Tag Archives: books

The 20 Most Beautiful Bookstores in the World

Trina Enriquez:

There are times when I’ll be truckin’ along amiably and then suddenly be like, I need to be around books. Now. Any of these stores would suffice. :) I crave the feeling of safety, of connection, of being surrounded by words and ideas and worlds unknown.

Originally posted on Flavorwire:

[Editor's note: In celebration of the holidays, we're counting down the top 12 Flavorwire features of 2012. This post, at #1, was originally published January 31.] With Amazon slowly taking over the publishing world and bookstores closing left and right, things can sometimes seem a little grim for the brick and mortar booksellers of the world. After all, why would anyone leave the comfort of their couch to buy a book when with just a click of a button, they could have it delivered to their door? Well, here’s why: bookstores so beautiful they’re worth getting out of the house (or the country) to visit whether you need a new hardcover or not. We can’t overestimate the importance of bookstores — they’re community centers, places to browse and discover, and monuments to literature all at once — so we’ve put together a list of the most beautiful bookstores…

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In bed with books

books and lemon tea

How is it that January 1 so often finds me with a cold these past few years? Oh, well, at least I’m in good company. Happy New Year!

Pictured, some comforting sick-day reads, clockwise from top left:

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The Pigeon does Hamlet

Behold, lovers of children’s books, “two of literature’s most tortured characters, together at last” in the Willems Shakespeare mashup of Mo Willems’s pigeon (from Don’t Let the Pigeon Drive the Bus!) performing Hamlet’s famed soliloquy.

ImageThat is one pigeon with an existential crisis.

Here is the entire parody. This day-maker brought to you by bottom shelf books, via The Children’s Book Council.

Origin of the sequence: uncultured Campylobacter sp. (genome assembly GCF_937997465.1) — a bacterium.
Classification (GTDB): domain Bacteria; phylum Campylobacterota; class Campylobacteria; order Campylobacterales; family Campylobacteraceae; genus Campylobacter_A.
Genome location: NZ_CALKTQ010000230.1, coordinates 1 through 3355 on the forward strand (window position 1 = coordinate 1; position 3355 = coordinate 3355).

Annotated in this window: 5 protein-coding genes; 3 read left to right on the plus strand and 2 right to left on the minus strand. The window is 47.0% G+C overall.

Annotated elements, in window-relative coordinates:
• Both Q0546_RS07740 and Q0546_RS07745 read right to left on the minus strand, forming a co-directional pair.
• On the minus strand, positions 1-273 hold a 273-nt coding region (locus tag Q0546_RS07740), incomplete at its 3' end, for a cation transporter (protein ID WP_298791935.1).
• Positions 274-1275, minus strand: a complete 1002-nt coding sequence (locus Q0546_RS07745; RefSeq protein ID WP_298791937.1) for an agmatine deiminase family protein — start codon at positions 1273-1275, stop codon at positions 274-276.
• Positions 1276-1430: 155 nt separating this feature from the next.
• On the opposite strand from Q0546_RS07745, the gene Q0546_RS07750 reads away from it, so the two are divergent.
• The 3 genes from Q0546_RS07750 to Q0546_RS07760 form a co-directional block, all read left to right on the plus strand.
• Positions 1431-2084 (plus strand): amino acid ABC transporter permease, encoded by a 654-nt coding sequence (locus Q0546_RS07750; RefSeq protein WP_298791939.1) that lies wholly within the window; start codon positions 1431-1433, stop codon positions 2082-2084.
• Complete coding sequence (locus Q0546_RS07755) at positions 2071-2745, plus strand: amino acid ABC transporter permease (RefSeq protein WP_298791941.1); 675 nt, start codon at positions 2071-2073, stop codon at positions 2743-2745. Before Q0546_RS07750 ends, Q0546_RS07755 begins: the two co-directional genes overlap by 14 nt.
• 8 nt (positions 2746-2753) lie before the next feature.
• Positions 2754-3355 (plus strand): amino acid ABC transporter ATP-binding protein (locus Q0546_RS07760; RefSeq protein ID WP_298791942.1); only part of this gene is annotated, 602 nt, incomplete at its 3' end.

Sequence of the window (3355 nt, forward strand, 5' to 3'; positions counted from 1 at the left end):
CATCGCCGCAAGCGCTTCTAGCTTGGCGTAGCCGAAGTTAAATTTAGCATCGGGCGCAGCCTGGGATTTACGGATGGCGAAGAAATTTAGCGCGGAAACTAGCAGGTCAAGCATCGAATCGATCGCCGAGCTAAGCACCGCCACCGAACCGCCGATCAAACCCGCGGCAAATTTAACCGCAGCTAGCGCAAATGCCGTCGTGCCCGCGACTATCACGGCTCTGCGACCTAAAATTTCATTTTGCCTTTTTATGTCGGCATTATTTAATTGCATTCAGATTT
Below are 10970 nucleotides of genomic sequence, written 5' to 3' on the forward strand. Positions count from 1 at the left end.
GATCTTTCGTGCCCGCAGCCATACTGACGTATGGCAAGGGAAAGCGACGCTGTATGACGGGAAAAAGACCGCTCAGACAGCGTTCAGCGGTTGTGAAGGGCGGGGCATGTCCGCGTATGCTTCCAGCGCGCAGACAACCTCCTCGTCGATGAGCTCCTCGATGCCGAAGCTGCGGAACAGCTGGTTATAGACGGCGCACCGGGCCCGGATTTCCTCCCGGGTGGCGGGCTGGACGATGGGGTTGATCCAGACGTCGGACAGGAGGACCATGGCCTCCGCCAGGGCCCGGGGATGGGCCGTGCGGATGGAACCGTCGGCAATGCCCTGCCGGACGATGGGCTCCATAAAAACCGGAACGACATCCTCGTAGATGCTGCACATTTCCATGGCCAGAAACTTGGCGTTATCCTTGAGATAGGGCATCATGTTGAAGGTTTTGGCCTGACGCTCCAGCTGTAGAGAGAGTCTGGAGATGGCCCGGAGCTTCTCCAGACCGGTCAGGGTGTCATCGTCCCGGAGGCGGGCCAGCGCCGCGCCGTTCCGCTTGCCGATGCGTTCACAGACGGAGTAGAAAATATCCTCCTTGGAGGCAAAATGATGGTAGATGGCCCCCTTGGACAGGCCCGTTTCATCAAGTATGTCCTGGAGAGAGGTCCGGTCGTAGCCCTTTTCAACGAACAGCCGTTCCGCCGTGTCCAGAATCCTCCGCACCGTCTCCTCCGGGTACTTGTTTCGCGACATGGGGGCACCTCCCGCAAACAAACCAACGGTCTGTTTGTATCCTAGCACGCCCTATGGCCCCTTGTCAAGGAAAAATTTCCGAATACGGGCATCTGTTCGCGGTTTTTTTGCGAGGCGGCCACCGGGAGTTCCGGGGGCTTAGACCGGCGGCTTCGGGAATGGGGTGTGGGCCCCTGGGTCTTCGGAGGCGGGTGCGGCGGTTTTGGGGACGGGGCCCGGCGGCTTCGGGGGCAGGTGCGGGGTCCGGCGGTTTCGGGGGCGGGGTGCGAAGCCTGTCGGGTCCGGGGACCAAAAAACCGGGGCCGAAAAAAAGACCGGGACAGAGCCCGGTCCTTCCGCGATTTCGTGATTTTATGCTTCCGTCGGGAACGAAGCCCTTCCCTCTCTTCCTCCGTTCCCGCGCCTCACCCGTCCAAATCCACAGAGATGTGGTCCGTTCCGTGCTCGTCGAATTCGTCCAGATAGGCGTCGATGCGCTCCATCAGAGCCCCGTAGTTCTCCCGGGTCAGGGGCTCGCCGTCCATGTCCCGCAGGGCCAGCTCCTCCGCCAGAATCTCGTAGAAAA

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The power of reading

I love any story about a girl who escapes into books and finds whole new worlds of wonder and possibility within them. Plus, any girl whose favorite book is Anne of Green Gables must be a kindred spirit.

Transcript:

Once upon a time, there lived a girl called Jasmine.

Jasmine lived in a pretty rough and tough part of London with just her mum and her brother.

Jasmine’s mum worked a lot because they didn’t have very much money, and so often Jasmine had to entertain herself.

One day, her teacher gave her some books, and Jasmine soon found herself completely hooked.

She would read one book, then another, then another, and another. She just couldn’t stop reading!

One of her favorite places was the local library, where she would sit for hours and hours until it was time to close and she had to go home.

She was famous amongst her friends for missing her bus stop, because she always had her nose in a book.

Jasmine had lots of favorite stories. She liked James and the Giant Peach, because it taught her to think big.

She liked The Lion, the Witch, and the Wardrobe, because it transported her to another magical world.

She also enjoyed Avocado Baby, because it showed her she could be really strong.

But her favorite book of all was Anne of Green Gables, because she realized that, like Anne, she too could achieve anything she wanted. And she did. [English star! A+! Top of the class!]

In fact, Jasmine was the first in her family to go to university.

And what’s Jasmine doing now? Well, she’s about to publish her own first novel.

Jasmine is our friend, and we’re inspired by her story. We understand the power of books because reading changed her life.

(Directed and produced by The Curved House, illustrated by Gemma Correll, and written and narrated by Riot Communications for World Book Day 2012)

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On being well rounded